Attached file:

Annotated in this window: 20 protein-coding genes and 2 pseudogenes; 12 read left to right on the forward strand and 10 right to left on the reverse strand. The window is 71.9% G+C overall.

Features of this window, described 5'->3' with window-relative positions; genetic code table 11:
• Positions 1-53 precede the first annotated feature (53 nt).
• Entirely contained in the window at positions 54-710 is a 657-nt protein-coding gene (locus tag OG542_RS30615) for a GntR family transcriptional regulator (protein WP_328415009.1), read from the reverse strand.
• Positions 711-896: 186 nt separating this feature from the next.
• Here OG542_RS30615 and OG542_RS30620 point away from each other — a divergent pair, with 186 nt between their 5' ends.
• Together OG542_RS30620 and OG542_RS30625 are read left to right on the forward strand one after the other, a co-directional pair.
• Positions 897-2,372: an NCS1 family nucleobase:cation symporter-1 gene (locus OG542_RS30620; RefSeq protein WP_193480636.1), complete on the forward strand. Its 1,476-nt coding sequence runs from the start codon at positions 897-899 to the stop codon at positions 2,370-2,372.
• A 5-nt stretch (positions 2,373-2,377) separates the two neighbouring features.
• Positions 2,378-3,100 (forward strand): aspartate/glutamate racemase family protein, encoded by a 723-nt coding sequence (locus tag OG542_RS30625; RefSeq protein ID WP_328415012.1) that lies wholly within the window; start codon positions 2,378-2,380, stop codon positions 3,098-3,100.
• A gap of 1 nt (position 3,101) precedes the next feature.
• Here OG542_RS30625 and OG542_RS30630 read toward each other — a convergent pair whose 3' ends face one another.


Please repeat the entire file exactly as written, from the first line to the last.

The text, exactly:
Annotated in this window: 20 protein-coding genes and 2 pseudogenes; 12 read left to right on the forward strand and 10 right to left on the reverse strand. The window is 71.9% G+C overall.

Features of this window, described 5'->3' with window-relative positions; genetic code table 11:
• Positions 1-53 precede the first annotated feature (53 nt).
• Entirely contained in the window at positions 54-710 is a 657-nt protein-coding gene (locus tag OG542_RS30615) for a GntR family transcriptional regulator (protein WP_328415009.1), read from the reverse strand.
• Positions 711-896: 186 nt separating this feature from the next.
• Here OG542_RS30615 and OG542_RS30620 point away from each other — a divergent pair, with 186 nt between their 5' ends.
• Together OG542_RS30620 and OG542_RS30625 are read left to right on the forward strand one after the other, a co-directional pair.
• Positions 897-2,372: an NCS1 family nucleobase:cation symporter-1 gene (locus OG542_RS30620; RefSeq protein WP_193480636.1), complete on the forward strand. Its 1,476-nt coding sequence runs from the start codon at positions 897-899 to the stop codon at positions 2,370-2,372.
• A 5-nt stretch (positions 2,373-2,377) separates the two neighbouring features.
• Positions 2,378-3,100 (forward strand): aspartate/glutamate racemase family protein, encoded by a 723-nt coding sequence (locus tag OG542_RS30625; RefSeq protein ID WP_328415012.1) that lies wholly within the window; start codon positions 2,378-2,380, stop codon positions 3,098-3,100.
• A gap of 1 nt (position 3,101) precedes the next feature.
• Here OG542_RS30625 and OG542_RS30630 read toward each other — a convergent pair whose 3' ends face one another.